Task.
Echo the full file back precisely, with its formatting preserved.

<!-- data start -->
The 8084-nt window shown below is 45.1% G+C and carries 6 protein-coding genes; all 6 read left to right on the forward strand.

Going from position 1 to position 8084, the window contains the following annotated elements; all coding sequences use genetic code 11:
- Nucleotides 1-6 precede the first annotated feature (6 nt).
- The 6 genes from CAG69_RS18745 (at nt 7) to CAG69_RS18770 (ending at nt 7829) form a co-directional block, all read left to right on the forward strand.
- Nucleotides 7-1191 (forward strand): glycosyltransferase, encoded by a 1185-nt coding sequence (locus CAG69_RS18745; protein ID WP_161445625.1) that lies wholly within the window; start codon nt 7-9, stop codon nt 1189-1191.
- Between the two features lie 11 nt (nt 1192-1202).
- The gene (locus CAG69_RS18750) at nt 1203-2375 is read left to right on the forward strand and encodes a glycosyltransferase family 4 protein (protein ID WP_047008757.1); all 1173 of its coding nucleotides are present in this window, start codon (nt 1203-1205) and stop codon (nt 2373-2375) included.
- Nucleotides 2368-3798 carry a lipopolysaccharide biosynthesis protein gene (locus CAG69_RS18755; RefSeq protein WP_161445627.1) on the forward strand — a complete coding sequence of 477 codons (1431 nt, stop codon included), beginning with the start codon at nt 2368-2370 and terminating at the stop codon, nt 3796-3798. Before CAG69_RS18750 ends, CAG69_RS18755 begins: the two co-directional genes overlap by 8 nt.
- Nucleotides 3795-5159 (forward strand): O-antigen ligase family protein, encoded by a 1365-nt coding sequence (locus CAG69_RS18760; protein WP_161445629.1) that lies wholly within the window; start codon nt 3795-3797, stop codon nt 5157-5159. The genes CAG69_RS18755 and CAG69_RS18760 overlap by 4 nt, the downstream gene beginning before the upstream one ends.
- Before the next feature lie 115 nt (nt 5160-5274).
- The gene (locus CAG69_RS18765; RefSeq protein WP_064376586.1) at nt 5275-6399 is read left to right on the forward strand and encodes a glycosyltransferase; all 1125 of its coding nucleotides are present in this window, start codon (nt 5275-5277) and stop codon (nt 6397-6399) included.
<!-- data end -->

The 8084-nt window shown below is 45.1% G+C and carries 6 protein-coding genes; all 6 read left to right on the forward strand.

Going from position 1 to position 8084, the window contains the following annotated elements; all coding sequences use genetic code 11:
- Nucleotides 1-6 precede the first annotated feature (6 nt).
- The 6 genes from CAG69_RS18745 (at nt 7) to CAG69_RS18770 (ending at nt 7829) form a co-directional block, all read left to right on the forward strand.
- Nucleotides 7-1191 (forward strand): glycosyltransferase, encoded by a 1185-nt coding sequence (locus CAG69_RS18745; protein ID WP_161445625.1) that lies wholly within the window; start codon nt 7-9, stop codon nt 1189-1191.
- Between the two features lie 11 nt (nt 1192-1202).
- The gene (locus CAG69_RS18750) at nt 1203-2375 is read left to right on the forward strand and encodes a glycosyltransferase family 4 protein (protein ID WP_047008757.1); all 1173 of its coding nucleotides are present in this window, start codon (nt 1203-1205) and stop codon (nt 2373-2375) included.
- Nucleotides 2368-3798 carry a lipopolysaccharide biosynthesis protein gene (locus CAG69_RS18755; RefSeq protein WP_161445627.1) on the forward strand — a complete coding sequence of 477 codons (1431 nt, stop codon included), beginning with the start codon at nt 2368-2370 and terminating at the stop codon, nt 3796-3798. Before CAG69_RS18750 ends, CAG69_RS18755 begins: the two co-directional genes overlap by 8 nt.
- Nucleotides 3795-5159 (forward strand): O-antigen ligase family protein, encoded by a 1365-nt coding sequence (locus CAG69_RS18760; protein WP_161445629.1) that lies wholly within the window; start codon nt 3795-3797, stop codon nt 5157-5159. The genes CAG69_RS18755 and CAG69_RS18760 overlap by 4 nt, the downstream gene beginning before the upstream one ends.
- Before the next feature lie 115 nt (nt 5160-5274).
- The gene (locus CAG69_RS18765; RefSeq protein WP_064376586.1) at nt 5275-6399 is read left to right on the forward strand and encodes a glycosyltransferase; all 1125 of its coding nucleotides are present in this window, start codon (nt 5275-5277) and stop codon (nt 6397-6399) included.